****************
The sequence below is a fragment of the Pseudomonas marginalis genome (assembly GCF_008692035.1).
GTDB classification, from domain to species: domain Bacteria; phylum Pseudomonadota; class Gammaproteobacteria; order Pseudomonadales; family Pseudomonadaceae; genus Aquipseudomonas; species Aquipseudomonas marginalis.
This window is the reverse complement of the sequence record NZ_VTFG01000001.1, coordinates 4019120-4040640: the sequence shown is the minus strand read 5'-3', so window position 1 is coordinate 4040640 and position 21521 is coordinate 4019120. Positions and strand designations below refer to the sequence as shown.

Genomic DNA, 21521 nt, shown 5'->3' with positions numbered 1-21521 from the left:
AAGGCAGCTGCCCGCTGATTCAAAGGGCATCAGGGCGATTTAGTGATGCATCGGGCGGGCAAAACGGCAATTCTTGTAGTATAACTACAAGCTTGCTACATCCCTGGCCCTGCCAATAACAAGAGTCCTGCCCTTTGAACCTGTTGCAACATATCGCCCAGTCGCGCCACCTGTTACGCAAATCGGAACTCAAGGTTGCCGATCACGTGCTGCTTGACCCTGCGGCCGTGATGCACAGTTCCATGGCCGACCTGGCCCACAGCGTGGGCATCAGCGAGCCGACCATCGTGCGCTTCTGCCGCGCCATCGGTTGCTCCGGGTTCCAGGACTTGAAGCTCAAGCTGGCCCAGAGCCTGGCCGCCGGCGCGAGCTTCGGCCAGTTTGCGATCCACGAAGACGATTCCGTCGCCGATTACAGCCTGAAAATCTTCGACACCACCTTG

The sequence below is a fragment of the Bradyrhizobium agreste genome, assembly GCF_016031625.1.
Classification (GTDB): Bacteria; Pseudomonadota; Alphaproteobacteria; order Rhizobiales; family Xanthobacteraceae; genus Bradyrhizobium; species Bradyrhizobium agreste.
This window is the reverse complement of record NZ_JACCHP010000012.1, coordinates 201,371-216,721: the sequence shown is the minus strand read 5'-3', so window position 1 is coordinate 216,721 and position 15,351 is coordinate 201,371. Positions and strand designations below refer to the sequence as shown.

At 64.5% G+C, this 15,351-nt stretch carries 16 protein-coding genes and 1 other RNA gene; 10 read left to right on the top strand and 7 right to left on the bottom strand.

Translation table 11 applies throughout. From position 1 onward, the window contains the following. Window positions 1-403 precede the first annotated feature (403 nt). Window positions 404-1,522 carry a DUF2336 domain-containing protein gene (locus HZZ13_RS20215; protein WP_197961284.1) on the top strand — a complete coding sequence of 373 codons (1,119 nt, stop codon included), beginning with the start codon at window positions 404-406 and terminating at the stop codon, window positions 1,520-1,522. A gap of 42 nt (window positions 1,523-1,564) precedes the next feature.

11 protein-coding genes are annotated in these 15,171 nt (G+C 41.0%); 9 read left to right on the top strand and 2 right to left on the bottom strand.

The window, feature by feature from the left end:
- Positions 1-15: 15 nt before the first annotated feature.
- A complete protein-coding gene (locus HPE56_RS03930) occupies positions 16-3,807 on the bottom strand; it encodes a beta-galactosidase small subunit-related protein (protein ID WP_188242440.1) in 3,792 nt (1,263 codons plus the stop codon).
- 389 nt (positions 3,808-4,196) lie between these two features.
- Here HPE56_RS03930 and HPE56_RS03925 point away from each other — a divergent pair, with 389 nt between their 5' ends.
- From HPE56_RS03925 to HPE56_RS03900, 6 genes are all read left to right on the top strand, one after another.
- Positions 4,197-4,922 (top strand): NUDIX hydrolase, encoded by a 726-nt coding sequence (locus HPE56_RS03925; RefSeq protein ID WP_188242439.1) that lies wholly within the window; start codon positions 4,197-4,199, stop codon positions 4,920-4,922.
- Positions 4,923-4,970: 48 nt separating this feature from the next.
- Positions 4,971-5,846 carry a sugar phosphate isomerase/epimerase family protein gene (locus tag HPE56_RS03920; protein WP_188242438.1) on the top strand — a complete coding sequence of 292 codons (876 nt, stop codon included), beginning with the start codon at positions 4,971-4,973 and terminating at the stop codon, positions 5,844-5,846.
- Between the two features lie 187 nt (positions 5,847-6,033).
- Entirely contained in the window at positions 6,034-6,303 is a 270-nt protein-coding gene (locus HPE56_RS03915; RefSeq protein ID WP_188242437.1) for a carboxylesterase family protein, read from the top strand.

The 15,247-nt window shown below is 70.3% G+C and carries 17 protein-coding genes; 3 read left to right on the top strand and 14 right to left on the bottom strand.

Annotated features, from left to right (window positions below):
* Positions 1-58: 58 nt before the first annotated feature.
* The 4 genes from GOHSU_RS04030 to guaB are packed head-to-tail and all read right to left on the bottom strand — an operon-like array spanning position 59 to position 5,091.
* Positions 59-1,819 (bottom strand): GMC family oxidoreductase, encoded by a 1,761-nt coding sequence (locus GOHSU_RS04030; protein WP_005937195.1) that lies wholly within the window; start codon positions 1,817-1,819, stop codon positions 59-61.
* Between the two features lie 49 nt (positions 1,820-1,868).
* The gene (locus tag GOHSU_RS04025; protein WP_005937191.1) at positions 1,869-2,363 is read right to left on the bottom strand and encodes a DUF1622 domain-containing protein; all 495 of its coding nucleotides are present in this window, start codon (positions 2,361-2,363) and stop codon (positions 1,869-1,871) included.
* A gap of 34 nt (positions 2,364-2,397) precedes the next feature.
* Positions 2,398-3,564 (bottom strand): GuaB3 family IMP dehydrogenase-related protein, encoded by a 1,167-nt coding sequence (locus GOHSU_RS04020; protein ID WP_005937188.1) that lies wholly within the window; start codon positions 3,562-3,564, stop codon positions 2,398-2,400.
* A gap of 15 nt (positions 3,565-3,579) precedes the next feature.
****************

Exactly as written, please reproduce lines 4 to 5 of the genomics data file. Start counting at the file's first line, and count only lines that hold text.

Genomic DNA, 21521 nt, shown 5'->3' with positions numbered 1-21521 from the left:
AAGGCAGCTGCCCGCTGATTCAAAGGGCATCAGGGCGATTTAGTGATGCATCGGGCGGGCAAAACGGCAATTCTTGTAGTATAACTACAAGCTTGCTACATCCCTGGCCCTGCCAATAACAAGAGTCCTGCCCTTTGAACCTGTTGCAACATATCGCCCAGTCGCGCCACCTGTTACGCAAATCGGAACTCAAGGTTGCCGATCACGTGCTGCTTGACCCTGCGGCCGTGATGCACAGTTCCATGGCCGACCTGGCCCACAGCGTGGGCATCAGCGAGCCGACCATCGTGCGCTTCTGCCGCGCCATCGGTTGCTCCGGGTTCCAGGACTTGAAGCTCAAGCTGGCCCAGAGCCTGGCCGCCGGCGCGAGCTTCGGCCAGTTTGCGATCCACGAAGACGATTCCGTCGCCGATTACAGCCTGAAAATCTTCGACACCACCTTG